This is a Python 2 script to take in a file in one of two formats (unknown), and standardize it.
The data are coordinates in the xy-plane. They represent airfoils in the first and fourth quadrants: x should always be positive, and y may be positive or negative. The magnitude of each coordinate of any given point should be between
The file may or may not have header data (e.g.,
RAE 103 AIRFOIL), and it may or may not list the total number of points at the top or bottom of the file. We want to ignore all of that, if it's present.
Ideally, we want the x-coordinates to go from
1 and then back to
0. However, in some input formats, it goes from
1, then jumps back and goes from
1 again. The goal of this parser is to identify those files and reverse the second half, and delete the repeated points.
This code works, and I've tried to make it Pythonic. There are a couple places in particular where I am considering improvements, but any suggestions are welcome.
import math import fileinput # to read files from stdin """ Syntax to run: python AirfoilRead.py < infile.dat > outfile.geo Some assumptions by this program: * all valid values are in [0, 1] * File does not have strange formating (from UIUC airfoil data base rae103 and ag13 will be called standard file types) * all points relatively sequential (no Delaunay triangulation needed) * only one discontinuity allowed in data, after which data reverses * distances of > 0.5 between two points are discontinuities """ def parse_point(string): """ Takes as input a string of the form "0.123 4.567" and creates the corresponding tuple of the form (0.123, 4.567). If the string-to-float conversion fails (e.g., on "0.123 a.bcd"), or there are not exactly two components, this function returns None. """ parts = string.split() # split by whitespace if len(parts) is not 2: return None try: parts = [float(component) for component in parts] except ValueError: # conversion failed on one or more parts return None # Make sure all components are between 0 and 1. if all(0 <= component <= 1 for component in point): return tuple(parts) """ Read in all input, convert to points, and create the list. """ points =  for line in fileinput.input(): # Convert the line to a tuple. point = parse_line_to_point(line) # Check for validity: valid parse, valid range. if point is not None: # Make sure all components are between 0 and 1. # or: if 0 <= min(point) and max(point) <= 1: if all(0 <= component <= 1 for component in point): points.append(point) """ Iterate over the list checking for discontinuities (distance > 0.5). If we find one, split the list, reverse the second half, and concatenate. Limit to one discontinuity (break out at the first). """ for i in xrange(len(points) - 1): p0, p1 = points[i], points[i+1] distance = math.hypot(p1 - p0, p1 - p0) if distance > 0.5: # Discontinuity! Split here. first_half = points[:i+1] # inclusive upper bound second_half = points[i+1:-1][::-1] # exclude last, then reverse points = first_half + second_half break """ Check for duplicate data at the end. Trim the last element if both elements are duplicated (point is identical). """ if points == points[-1]: points = points[:-1] """ Print the points to stdout. """ for point in points: print "(%f, %f)" % point print ("TotalPoints = %i;" % len(points))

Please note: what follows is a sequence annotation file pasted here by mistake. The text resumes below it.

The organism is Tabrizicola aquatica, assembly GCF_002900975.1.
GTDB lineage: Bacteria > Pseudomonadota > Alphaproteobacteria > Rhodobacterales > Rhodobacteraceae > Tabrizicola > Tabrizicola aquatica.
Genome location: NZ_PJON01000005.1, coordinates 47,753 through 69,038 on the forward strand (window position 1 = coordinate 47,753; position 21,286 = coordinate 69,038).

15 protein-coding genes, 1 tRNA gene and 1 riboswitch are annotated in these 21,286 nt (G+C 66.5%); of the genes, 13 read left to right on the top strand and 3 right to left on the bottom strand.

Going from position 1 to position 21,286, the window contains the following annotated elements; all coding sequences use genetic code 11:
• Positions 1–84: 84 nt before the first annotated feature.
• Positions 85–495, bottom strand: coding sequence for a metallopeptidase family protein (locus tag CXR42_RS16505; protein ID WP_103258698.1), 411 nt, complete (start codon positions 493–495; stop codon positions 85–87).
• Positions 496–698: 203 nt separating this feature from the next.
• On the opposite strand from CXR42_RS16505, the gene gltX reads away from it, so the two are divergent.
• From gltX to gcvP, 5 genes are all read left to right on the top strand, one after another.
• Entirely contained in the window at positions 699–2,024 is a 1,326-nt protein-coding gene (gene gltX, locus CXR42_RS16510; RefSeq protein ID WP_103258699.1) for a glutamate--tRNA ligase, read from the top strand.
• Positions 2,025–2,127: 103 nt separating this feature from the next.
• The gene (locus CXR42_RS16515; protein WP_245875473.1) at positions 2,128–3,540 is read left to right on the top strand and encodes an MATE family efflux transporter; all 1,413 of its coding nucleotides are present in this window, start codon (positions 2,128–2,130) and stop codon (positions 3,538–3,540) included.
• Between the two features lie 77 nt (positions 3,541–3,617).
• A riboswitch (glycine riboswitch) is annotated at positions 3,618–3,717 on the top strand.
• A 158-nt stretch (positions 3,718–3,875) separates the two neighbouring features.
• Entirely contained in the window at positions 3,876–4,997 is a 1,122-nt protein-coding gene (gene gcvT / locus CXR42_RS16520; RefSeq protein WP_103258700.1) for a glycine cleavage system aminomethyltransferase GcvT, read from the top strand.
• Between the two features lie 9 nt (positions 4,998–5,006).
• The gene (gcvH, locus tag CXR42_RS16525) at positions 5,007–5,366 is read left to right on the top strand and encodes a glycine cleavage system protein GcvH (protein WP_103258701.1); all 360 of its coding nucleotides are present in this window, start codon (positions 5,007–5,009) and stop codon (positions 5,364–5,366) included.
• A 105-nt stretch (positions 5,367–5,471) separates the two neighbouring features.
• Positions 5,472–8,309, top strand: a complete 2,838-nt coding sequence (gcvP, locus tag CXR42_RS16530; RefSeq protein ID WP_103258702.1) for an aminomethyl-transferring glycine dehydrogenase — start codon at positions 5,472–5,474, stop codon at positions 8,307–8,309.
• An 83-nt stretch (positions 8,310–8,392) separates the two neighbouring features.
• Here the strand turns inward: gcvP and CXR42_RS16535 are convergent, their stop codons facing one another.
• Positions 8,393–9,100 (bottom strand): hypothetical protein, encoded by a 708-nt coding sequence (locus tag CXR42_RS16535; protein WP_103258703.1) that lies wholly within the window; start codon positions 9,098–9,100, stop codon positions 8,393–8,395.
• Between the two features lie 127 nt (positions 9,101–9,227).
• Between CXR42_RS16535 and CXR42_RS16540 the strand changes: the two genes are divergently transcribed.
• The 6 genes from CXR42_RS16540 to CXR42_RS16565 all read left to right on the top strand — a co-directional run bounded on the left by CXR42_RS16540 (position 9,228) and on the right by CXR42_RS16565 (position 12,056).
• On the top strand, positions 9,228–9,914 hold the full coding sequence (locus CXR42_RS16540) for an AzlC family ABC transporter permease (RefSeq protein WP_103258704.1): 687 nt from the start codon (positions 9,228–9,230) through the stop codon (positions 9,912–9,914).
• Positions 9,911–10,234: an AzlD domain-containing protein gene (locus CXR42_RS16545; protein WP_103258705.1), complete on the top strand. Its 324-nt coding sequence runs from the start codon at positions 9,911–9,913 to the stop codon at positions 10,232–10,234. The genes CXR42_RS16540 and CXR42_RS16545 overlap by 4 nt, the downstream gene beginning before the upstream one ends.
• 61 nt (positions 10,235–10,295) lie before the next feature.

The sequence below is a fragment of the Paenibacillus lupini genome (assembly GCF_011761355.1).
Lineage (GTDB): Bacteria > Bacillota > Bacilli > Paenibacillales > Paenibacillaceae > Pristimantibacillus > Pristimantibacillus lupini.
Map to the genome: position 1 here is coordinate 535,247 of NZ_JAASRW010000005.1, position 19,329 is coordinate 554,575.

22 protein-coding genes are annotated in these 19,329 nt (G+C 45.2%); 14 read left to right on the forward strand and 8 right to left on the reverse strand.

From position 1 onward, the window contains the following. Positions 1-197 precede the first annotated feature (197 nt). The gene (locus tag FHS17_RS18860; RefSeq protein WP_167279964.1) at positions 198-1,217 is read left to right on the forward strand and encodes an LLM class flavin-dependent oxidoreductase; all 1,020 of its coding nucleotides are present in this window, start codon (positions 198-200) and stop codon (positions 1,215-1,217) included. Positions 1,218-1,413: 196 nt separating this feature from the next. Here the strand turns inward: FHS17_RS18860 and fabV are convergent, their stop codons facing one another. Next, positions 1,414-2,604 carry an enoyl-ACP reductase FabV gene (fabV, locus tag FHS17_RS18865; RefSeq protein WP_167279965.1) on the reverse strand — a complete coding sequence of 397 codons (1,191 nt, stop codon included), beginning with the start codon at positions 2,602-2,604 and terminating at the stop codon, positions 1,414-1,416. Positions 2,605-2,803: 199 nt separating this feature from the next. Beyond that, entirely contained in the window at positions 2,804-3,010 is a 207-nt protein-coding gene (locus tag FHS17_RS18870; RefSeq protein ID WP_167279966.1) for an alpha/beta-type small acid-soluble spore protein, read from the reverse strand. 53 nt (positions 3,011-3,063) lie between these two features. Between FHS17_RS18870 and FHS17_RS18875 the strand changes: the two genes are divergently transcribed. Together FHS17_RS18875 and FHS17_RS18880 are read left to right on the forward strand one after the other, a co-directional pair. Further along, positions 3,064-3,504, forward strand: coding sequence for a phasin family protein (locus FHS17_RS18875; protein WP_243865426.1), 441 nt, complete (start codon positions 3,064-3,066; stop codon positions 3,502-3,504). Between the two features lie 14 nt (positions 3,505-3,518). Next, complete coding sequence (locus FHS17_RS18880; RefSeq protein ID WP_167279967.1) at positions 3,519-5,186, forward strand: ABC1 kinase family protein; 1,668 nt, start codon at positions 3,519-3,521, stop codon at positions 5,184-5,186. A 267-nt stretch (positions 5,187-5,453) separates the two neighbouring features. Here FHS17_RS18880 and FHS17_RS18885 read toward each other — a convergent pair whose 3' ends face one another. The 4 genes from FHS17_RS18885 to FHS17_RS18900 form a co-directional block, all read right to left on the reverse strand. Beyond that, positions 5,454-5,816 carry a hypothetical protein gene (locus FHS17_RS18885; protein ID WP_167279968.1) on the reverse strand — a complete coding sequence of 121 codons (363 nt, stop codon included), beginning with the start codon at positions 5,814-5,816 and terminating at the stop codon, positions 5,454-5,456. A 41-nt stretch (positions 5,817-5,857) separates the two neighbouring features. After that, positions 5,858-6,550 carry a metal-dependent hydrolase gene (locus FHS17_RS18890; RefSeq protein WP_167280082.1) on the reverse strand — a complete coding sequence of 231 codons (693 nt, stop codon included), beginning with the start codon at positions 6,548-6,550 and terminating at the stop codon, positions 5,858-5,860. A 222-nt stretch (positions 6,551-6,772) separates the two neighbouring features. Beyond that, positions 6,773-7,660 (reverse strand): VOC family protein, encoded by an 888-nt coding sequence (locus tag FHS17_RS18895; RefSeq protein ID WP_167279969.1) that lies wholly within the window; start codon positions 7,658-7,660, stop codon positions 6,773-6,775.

parse_pointmethod is pretty good.
I would like the first
forloop, which reads the points from the file into
points, to be improved. I was considering a comprehension along the lines of
points = [parse_point(line) for line in fileinput.input()] points = [point for point in points if point is not None and all(0 <= component <= 1 for component in point)]
but I think this may violate PEP 20.3–4. Thoughts?
- I'm not sure about the double slice on
second_half. I could do it in a single slice with something like
[-1:i:-1], but then you have to worry about inclusive/exclusive, and it's less clear (to me) what it's doing. What's better? (How about performance?) What about
- Is there a better way to do pairwise iteration with index? I don't really want to do
enumerate(zip(points, points[1:])), because it just seems clumsy. But is this the way to go? Or are the dreaded index traversals the best solution here?
Please note also that I'd like to avoid anything too advanced (such as a
lambda filter for reading in the points) because I'm working on this with someone who's learning Python for the first time.
General thoughts, comments, suggestions?